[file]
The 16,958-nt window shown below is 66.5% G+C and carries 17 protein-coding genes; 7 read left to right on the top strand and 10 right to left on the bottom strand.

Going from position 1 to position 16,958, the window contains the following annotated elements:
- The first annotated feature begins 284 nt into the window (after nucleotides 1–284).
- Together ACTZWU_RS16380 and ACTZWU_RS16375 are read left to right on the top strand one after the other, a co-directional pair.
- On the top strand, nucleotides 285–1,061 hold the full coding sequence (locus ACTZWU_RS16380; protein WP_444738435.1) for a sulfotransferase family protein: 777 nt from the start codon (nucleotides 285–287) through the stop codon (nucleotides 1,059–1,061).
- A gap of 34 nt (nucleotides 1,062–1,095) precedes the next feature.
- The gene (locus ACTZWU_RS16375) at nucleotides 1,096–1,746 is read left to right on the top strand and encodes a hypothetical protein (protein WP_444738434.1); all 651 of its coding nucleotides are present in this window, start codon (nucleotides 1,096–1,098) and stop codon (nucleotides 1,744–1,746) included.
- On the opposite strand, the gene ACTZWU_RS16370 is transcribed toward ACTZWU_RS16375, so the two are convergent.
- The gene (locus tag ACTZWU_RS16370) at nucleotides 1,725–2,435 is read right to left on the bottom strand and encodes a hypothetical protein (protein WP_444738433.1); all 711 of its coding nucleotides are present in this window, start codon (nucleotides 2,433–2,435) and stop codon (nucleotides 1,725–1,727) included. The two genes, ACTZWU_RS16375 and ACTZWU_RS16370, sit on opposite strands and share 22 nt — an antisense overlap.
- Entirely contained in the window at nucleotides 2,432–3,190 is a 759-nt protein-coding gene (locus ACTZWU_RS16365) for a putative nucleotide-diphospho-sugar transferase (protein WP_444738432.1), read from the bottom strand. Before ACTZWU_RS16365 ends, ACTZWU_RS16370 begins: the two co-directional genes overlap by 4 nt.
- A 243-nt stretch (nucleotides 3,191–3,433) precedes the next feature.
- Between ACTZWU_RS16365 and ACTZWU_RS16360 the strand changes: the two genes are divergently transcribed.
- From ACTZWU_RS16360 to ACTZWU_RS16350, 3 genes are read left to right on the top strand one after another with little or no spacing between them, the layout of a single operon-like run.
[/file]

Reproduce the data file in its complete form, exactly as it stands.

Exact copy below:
The 16,958-nt window shown below is 66.5% G+C and carries 17 protein-coding genes; 7 read left to right on the top strand and 10 right to left on the bottom strand.

Going from position 1 to position 16,958, the window contains the following annotated elements:
- The first annotated feature begins 284 nt into the window (after nucleotides 1–284).
- Together ACTZWU_RS16380 and ACTZWU_RS16375 are read left to right on the top strand one after the other, a co-directional pair.
- On the top strand, nucleotides 285–1,061 hold the full coding sequence (locus ACTZWU_RS16380; protein WP_444738435.1) for a sulfotransferase family protein: 777 nt from the start codon (nucleotides 285–287) through the stop codon (nucleotides 1,059–1,061).
- A gap of 34 nt (nucleotides 1,062–1,095) precedes the next feature.
- The gene (locus ACTZWU_RS16375) at nucleotides 1,096–1,746 is read left to right on the top strand and encodes a hypothetical protein (protein WP_444738434.1); all 651 of its coding nucleotides are present in this window, start codon (nucleotides 1,096–1,098) and stop codon (nucleotides 1,744–1,746) included.
- On the opposite strand, the gene ACTZWU_RS16370 is transcribed toward ACTZWU_RS16375, so the two are convergent.
- The gene (locus tag ACTZWU_RS16370) at nucleotides 1,725–2,435 is read right to left on the bottom strand and encodes a hypothetical protein (protein WP_444738433.1); all 711 of its coding nucleotides are present in this window, start codon (nucleotides 2,433–2,435) and stop codon (nucleotides 1,725–1,727) included. The two genes, ACTZWU_RS16375 and ACTZWU_RS16370, sit on opposite strands and share 22 nt — an antisense overlap.
- Entirely contained in the window at nucleotides 2,432–3,190 is a 759-nt protein-coding gene (locus ACTZWU_RS16365) for a putative nucleotide-diphospho-sugar transferase (protein WP_444738432.1), read from the bottom strand. Before ACTZWU_RS16365 ends, ACTZWU_RS16370 begins: the two co-directional genes overlap by 4 nt.
- A 243-nt stretch (nucleotides 3,191–3,433) precedes the next feature.
- Between ACTZWU_RS16365 and ACTZWU_RS16360 the strand changes: the two genes are divergently transcribed.
- From ACTZWU_RS16360 to ACTZWU_RS16350, 3 genes are read left to right on the top strand one after another with little or no spacing between them, the layout of a single operon-like run.